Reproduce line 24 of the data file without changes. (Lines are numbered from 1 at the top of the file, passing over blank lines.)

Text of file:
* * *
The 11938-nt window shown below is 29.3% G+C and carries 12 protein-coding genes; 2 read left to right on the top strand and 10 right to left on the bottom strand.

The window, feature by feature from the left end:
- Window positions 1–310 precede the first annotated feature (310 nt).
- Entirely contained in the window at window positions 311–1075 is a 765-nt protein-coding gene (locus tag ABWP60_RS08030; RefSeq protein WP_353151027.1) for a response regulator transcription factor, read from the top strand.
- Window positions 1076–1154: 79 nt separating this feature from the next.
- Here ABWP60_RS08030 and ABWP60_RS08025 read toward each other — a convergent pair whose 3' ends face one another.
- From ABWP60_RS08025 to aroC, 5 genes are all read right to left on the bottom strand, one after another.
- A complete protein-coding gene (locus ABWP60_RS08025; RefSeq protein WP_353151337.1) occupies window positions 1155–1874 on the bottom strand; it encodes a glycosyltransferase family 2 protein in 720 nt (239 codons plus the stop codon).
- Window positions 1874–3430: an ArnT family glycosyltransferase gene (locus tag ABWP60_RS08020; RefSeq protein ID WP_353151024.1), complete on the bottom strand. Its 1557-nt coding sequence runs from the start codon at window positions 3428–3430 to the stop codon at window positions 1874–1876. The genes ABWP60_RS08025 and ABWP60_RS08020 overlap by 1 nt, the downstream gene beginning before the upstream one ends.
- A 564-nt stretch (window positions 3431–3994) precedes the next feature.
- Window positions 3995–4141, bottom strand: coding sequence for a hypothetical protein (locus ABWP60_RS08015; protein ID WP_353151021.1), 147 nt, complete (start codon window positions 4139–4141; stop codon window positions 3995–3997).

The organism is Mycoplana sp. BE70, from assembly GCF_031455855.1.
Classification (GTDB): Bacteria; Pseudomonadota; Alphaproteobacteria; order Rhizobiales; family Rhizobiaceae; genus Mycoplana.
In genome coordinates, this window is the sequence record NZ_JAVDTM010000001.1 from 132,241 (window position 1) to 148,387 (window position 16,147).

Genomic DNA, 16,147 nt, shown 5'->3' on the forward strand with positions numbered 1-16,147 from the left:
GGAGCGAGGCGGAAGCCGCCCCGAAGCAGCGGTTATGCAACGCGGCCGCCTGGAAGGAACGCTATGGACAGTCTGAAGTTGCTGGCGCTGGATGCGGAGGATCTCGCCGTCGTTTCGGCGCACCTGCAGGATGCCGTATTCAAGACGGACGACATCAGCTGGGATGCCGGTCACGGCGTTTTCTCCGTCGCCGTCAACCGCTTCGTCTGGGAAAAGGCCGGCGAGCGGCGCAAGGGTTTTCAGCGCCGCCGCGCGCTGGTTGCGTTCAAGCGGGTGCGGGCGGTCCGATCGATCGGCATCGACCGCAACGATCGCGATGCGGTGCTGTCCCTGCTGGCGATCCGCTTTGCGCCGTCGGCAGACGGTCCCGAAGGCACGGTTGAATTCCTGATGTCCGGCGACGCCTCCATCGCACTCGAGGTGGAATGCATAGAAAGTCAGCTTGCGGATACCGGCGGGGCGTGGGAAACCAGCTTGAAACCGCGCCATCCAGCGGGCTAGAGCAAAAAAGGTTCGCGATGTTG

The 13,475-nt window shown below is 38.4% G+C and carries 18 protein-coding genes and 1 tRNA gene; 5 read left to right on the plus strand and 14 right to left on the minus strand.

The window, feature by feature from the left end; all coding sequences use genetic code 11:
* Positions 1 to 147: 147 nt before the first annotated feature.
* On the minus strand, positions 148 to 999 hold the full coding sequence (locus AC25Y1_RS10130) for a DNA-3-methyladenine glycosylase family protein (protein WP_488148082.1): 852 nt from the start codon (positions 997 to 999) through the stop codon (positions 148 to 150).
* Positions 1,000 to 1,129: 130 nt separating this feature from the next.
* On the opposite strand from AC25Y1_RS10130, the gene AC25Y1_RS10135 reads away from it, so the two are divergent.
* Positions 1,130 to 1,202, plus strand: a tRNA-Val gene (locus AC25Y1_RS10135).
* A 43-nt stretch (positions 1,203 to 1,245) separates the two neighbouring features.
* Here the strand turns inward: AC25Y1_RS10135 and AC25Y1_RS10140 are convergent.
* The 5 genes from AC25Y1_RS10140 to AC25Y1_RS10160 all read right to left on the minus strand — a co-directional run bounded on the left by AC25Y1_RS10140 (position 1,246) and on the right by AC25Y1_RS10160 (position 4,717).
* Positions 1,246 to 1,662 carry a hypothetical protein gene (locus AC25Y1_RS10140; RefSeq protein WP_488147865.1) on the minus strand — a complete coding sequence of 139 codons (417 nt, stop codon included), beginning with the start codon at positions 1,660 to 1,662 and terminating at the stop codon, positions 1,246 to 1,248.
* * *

* A 43-nt stretch (positions 1,203 to 1,245) separates the two neighbouring features.